A rising wedge is bearish and a falling wedge is bullish. At least this is what the theory says. I agree, however, with one big amendment: rising or falling wedges are not reversal patterns. A conservative approach when trying to actually trade such patterns would be to try to look for 50% retracement after the wedge is being completed as this being most common target for them.
The reason why these wedges are so important is they are to be found, according to Elliott Waves Theory, either to the beginning of a new move or the ending of an old one. So they may signal the end of a trend or a beginning of a new one, and this is the reason why they are not considered reversal patterns.
A rising wedge may take the shape of a leading diagonal, and in this case it is just the beginning of a move, with more to come into the same direction. In this case, even if the shape of the entire move is the one of a wedge, after the 50% retracement usually a powerful move comes, and this is a 3rd wave type structure for the Elliott waves fans, meaning price will likely accelerate strongly in the original direction. The same pattern, a rising wedge, may signal the end of a leg to the upside, and this structure it is being called and ending diagonal.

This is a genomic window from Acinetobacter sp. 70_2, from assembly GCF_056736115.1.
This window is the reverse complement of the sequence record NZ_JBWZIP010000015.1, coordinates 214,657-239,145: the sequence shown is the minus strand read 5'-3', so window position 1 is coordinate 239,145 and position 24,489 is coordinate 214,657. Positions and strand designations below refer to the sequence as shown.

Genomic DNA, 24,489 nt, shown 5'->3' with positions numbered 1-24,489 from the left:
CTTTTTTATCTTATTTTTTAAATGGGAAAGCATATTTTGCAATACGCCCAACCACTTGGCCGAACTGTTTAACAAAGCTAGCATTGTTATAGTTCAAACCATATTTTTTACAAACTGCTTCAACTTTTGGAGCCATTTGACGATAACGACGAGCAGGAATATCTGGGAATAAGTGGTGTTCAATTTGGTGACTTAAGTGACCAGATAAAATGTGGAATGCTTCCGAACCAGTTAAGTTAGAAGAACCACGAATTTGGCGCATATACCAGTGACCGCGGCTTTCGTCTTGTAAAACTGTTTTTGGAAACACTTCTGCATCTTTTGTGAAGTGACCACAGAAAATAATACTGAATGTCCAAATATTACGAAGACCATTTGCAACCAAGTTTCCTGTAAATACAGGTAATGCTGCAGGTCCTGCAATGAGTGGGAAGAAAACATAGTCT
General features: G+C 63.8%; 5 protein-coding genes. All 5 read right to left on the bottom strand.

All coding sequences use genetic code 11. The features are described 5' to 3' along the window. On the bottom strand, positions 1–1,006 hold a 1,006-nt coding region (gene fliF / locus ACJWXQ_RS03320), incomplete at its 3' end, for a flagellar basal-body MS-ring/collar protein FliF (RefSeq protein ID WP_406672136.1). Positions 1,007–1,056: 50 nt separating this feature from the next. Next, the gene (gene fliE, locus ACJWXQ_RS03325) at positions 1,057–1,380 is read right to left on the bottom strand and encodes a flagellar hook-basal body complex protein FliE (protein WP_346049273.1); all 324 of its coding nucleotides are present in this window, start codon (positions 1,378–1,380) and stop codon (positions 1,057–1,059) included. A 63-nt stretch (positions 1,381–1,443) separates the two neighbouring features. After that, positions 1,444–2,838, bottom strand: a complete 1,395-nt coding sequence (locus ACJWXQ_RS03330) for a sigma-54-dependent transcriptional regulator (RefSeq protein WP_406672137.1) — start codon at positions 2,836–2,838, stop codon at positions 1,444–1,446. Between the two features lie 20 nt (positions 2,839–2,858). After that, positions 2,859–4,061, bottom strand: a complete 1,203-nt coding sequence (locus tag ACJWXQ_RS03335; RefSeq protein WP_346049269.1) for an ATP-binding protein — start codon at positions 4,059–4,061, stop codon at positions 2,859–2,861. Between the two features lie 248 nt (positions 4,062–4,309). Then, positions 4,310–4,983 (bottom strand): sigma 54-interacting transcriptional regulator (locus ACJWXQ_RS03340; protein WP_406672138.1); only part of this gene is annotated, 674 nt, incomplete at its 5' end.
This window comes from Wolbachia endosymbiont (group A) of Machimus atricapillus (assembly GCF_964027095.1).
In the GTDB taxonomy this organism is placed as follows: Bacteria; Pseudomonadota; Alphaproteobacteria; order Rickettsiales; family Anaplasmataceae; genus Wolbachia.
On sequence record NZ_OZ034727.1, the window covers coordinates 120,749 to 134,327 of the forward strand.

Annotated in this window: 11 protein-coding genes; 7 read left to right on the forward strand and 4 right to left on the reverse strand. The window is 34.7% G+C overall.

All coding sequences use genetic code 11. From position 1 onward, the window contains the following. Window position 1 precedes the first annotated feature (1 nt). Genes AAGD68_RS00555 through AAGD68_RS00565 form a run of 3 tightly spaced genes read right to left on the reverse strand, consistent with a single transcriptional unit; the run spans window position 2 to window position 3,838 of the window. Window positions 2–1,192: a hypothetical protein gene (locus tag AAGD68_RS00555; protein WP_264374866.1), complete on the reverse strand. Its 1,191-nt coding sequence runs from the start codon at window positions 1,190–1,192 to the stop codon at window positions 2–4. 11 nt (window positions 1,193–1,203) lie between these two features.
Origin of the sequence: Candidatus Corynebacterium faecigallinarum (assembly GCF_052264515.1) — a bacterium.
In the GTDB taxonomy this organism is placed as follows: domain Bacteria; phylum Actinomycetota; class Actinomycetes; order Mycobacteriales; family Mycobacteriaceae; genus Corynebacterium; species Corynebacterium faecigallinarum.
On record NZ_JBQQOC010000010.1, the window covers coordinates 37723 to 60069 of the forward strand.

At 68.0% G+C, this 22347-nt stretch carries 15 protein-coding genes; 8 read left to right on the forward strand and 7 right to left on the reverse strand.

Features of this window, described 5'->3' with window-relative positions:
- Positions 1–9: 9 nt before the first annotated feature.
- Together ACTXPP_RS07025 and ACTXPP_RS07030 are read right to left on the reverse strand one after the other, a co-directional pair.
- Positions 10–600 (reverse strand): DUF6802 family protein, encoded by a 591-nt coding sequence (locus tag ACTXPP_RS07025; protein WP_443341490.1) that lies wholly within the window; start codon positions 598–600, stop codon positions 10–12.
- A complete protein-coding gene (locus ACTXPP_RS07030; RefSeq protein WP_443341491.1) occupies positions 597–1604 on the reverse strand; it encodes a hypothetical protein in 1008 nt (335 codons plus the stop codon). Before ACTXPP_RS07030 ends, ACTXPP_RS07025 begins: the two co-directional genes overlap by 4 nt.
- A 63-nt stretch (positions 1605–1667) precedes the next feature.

While ending diagonals are clearly topping formations, the measured move for the wedge it is still the same, namely 50% percent of the structure after the upward trendline it is being broken.
A falling wedge following a downward move may signal a reversal potential, and most important is to wait for the trendline between the 2nd wave and the 4th wave to be broken. This is a signal. Same for rising wedges in an uptrend.
The recording for this chapter shows a couple of examples of both rising and falling wedges, but what you should keep in mind are two important things: these patterns are not reversal patterns, and they are extremely tricky, as most traders look at them as turning points, when in fact they might just signal a powerful move to come in the original direction.
Book recommendation: Martin J. Pring, “Technical Analysis Explained”, Feb 20, 2002